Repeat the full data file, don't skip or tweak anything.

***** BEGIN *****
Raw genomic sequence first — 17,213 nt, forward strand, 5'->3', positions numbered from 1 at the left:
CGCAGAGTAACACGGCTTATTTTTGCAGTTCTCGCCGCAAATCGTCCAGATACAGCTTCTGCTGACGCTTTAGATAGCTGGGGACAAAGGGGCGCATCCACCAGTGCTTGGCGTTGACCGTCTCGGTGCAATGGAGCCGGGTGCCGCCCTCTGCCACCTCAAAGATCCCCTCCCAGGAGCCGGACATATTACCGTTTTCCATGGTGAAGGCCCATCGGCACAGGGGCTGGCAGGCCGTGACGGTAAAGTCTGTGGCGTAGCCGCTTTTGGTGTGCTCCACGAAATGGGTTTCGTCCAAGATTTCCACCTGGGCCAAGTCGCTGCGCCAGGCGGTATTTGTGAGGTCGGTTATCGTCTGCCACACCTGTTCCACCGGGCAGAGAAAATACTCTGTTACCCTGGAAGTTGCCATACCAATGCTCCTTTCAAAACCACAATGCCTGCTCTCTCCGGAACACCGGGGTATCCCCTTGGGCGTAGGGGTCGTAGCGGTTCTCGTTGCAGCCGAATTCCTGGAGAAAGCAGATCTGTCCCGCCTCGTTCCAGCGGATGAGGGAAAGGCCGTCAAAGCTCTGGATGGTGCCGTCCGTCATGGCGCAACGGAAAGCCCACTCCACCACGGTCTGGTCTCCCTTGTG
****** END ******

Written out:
Raw genomic sequence first — 17,213 nt, forward strand, 5'->3', positions numbered from 1 at the left:
CGCAGAGTAACACGGCTTATTTTTGCAGTTCTCGCCGCAAATCGTCCAGATACAGCTTCTGCTGACGCTTTAGATAGCTGGGGACAAAGGGGCGCATCCACCAGTGCTTGGCGTTGACCGTCTCGGTGCAATGGAGCCGGGTGCCGCCCTCTGCCACCTCAAAGATCCCCTCCCAGGAGCCGGACATATTACCGTTTTCCATGGTGAAGGCCCATCGGCACAGGGGCTGGCAGGCCGTGACGGTAAAGTCTGTGGCGTAGCCGCTTTTGGTGTGCTCCACGAAATGGGTTTCGTCCAAGATTTCCACCTGGGCCAAGTCGCTGCGCCAGGCGGTATTTGTGAGGTCGGTTATCGTCTGCCACACCTGTTCCACCGGGCAGAGAAAATACTCTGTTACCCTGGAAGTTGCCATACCAATGCTCCTTTCAAAACCACAATGCCTGCTCTCTCCGGAACACCGGGGTATCCCCTTGGGCGTAGGGGTCGTAGCGGTTCTCGTTGCAGCCGAATTCCTGGAGAAAGCAGATCTGTCCCGCCTCGTTCCAGCGGATGAGGGAAAGGCCGTCAAAGCTCTGGATGGTGCCGTCCGTCATGGCGCAACGGAAAGCCCACTCCACCACGGTCTGGTCTCCCTTGTG